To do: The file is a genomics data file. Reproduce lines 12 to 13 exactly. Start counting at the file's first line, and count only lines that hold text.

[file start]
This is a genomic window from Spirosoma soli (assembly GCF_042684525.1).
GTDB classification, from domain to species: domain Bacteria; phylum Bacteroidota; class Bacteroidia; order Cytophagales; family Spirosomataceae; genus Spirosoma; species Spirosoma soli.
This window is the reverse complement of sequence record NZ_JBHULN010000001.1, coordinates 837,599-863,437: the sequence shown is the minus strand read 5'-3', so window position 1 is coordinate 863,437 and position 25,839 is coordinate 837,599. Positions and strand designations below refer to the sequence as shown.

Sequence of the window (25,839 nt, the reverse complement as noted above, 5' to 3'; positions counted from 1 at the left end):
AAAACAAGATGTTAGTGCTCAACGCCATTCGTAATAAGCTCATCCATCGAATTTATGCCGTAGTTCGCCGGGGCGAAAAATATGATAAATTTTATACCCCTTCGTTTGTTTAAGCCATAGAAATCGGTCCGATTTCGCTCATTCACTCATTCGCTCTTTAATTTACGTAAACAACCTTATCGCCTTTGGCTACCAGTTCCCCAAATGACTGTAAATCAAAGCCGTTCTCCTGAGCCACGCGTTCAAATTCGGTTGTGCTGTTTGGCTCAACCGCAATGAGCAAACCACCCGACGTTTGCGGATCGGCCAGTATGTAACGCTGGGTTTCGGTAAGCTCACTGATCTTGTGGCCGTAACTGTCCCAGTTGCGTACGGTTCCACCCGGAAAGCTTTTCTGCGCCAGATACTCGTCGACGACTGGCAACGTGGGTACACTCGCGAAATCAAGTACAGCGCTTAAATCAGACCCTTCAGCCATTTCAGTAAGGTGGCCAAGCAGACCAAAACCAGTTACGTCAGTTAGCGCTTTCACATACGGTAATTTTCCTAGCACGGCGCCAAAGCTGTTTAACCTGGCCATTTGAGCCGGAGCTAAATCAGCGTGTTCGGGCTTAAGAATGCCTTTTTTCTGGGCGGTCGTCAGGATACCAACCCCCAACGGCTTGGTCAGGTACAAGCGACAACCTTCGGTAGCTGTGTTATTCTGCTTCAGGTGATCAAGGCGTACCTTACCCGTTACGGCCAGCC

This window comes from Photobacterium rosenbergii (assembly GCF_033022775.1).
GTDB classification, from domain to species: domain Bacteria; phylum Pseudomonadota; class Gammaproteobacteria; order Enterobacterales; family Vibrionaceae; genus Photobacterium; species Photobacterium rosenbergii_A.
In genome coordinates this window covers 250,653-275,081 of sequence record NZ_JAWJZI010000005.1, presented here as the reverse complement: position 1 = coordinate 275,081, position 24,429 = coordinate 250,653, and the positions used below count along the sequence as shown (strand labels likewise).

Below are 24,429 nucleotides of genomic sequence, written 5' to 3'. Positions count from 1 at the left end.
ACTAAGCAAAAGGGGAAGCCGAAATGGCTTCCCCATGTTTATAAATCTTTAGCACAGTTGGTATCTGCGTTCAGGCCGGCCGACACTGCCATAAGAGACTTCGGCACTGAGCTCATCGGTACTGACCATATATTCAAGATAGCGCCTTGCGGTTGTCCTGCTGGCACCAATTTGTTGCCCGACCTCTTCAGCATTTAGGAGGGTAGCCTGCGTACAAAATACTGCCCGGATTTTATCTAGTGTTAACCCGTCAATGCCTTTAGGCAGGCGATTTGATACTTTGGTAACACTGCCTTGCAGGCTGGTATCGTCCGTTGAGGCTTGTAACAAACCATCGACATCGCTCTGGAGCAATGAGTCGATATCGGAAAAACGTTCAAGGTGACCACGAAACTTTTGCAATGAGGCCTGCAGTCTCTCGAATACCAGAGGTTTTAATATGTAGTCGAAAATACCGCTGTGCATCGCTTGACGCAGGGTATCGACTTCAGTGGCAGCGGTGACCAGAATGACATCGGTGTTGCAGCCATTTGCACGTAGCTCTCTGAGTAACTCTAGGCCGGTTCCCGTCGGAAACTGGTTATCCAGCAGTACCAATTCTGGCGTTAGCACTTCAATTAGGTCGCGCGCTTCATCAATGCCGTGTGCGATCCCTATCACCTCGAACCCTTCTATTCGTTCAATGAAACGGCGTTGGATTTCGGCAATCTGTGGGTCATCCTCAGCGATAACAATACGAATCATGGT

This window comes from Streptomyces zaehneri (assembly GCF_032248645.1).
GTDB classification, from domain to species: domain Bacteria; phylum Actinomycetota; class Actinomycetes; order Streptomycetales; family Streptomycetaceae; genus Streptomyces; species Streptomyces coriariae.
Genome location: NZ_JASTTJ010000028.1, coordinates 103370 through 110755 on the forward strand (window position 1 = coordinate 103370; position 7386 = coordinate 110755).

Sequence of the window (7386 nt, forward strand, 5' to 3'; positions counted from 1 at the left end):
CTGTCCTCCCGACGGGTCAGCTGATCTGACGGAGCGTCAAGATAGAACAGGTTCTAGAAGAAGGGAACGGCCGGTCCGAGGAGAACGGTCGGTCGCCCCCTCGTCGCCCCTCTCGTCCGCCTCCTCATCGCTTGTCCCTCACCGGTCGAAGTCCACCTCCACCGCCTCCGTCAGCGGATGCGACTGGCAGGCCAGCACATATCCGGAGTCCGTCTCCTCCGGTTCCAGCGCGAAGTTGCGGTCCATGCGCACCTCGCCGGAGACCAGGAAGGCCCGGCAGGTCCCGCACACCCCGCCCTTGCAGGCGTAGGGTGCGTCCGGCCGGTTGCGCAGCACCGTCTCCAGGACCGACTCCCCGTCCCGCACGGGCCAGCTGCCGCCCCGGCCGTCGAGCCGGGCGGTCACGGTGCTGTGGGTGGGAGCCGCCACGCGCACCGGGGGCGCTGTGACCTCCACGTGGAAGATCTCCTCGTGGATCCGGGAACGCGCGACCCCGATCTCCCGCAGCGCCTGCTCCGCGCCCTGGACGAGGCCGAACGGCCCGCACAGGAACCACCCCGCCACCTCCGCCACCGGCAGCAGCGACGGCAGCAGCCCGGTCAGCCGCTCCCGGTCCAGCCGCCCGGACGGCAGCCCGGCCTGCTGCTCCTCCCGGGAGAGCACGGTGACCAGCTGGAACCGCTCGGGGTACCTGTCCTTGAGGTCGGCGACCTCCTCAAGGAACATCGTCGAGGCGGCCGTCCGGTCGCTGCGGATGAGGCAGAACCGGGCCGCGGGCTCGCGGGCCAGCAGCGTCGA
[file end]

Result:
GTDB classification, from domain to species: domain Bacteria; phylum Actinomycetota; class Actinomycetes; order Streptomycetales; family Streptomycetaceae; genus Streptomyces; species Streptomyces coriariae.
Genome location: NZ_JASTTJ010000028.1, coordinates 103370 through 110755 on the forward strand (window position 1 = coordinate 103370; position 7386 = coordinate 110755).